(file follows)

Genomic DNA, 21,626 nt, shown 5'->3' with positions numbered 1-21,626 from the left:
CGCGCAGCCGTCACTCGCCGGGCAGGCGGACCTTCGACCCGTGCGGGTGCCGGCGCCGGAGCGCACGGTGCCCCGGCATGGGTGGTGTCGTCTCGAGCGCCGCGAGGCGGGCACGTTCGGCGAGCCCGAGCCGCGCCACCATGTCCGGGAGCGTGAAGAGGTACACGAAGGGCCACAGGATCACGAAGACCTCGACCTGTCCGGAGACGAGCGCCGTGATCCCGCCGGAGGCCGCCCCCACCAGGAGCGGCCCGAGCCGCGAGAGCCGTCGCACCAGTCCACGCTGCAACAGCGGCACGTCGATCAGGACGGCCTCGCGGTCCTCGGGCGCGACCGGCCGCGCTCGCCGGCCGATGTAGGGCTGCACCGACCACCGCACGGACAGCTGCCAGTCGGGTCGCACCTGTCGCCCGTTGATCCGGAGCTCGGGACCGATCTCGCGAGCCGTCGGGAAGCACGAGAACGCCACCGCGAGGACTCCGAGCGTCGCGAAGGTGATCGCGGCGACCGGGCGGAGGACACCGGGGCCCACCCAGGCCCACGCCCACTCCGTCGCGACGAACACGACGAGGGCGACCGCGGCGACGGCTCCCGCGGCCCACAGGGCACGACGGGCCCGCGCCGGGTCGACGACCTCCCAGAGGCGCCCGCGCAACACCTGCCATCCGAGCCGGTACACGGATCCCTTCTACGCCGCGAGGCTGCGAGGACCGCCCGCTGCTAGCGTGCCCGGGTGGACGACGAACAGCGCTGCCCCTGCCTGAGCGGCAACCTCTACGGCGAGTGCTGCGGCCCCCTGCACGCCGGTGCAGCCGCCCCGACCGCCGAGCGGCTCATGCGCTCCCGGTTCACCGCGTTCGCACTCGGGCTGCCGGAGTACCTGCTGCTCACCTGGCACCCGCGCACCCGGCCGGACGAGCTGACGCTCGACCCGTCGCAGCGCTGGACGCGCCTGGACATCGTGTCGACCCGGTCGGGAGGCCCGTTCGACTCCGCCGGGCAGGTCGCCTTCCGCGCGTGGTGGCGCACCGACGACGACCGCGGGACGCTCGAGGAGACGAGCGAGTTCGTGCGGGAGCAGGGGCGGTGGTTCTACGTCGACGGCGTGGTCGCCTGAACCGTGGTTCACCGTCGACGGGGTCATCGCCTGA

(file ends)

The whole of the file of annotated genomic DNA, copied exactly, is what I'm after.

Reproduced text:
Genomic DNA, 21,626 nt, shown 5'->3' with positions numbered 1-21,626 from the left:
CGCGCAGCCGTCACTCGCCGGGCAGGCGGACCTTCGACCCGTGCGGGTGCCGGCGCCGGAGCGCACGGTGCCCCGGCATGGGTGGTGTCGTCTCGAGCGCCGCGAGGCGGGCACGTTCGGCGAGCCCGAGCCGCGCCACCATGTCCGGGAGCGTGAAGAGGTACACGAAGGGCCACAGGATCACGAAGACCTCGACCTGTCCGGAGACGAGCGCCGTGATCCCGCCGGAGGCCGCCCCCACCAGGAGCGGCCCGAGCCGCGAGAGCCGTCGCACCAGTCCACGCTGCAACAGCGGCACGTCGATCAGGACGGCCTCGCGGTCCTCGGGCGCGACCGGCCGCGCTCGCCGGCCGATGTAGGGCTGCACCGACCACCGCACGGACAGCTGCCAGTCGGGTCGCACCTGTCGCCCGTTGATCCGGAGCTCGGGACCGATCTCGCGAGCCGTCGGGAAGCACGAGAACGCCACCGCGAGGACTCCGAGCGTCGCGAAGGTGATCGCGGCGACCGGGCGGAGGACACCGGGGCCCACCCAGGCCCACGCCCACTCCGTCGCGACGAACACGACGAGGGCGACCGCGGCGACGGCTCCCGCGGCCCACAGGGCACGACGGGCCCGCGCCGGGTCGACGACCTCCCAGAGGCGCCCGCGCAACACCTGCCATCCGAGCCGGTACACGGATCCCTTCTACGCCGCGAGGCTGCGAGGACCGCCCGCTGCTAGCGTGCCCGGGTGGACGACGAACAGCGCTGCCCCTGCCTGAGCGGCAACCTCTACGGCGAGTGCTGCGGCCCCCTGCACGCCGGTGCAGCCGCCCCGACCGCCGAGCGGCTCATGCGCTCCCGGTTCACCGCGTTCGCACTCGGGCTGCCGGAGTACCTGCTGCTCACCTGGCACCCGCGCACCCGGCCGGACGAGCTGACGCTCGACCCGTCGCAGCGCTGGACGCGCCTGGACATCGTGTCGACCCGGTCGGGAGGCCCGTTCGACTCCGCCGGGCAGGTCGCCTTCCGCGCGTGGTGGCGCACCGACGACGACCGCGGGACGCTCGAGGAGACGAGCGAGTTCGTGCGGGAGCAGGGGCGGTGGTTCTACGTCGACGGCGTGGTCGCCTGAACCGTGGTTCACCGTCGACGGGGTCATCGCCTGA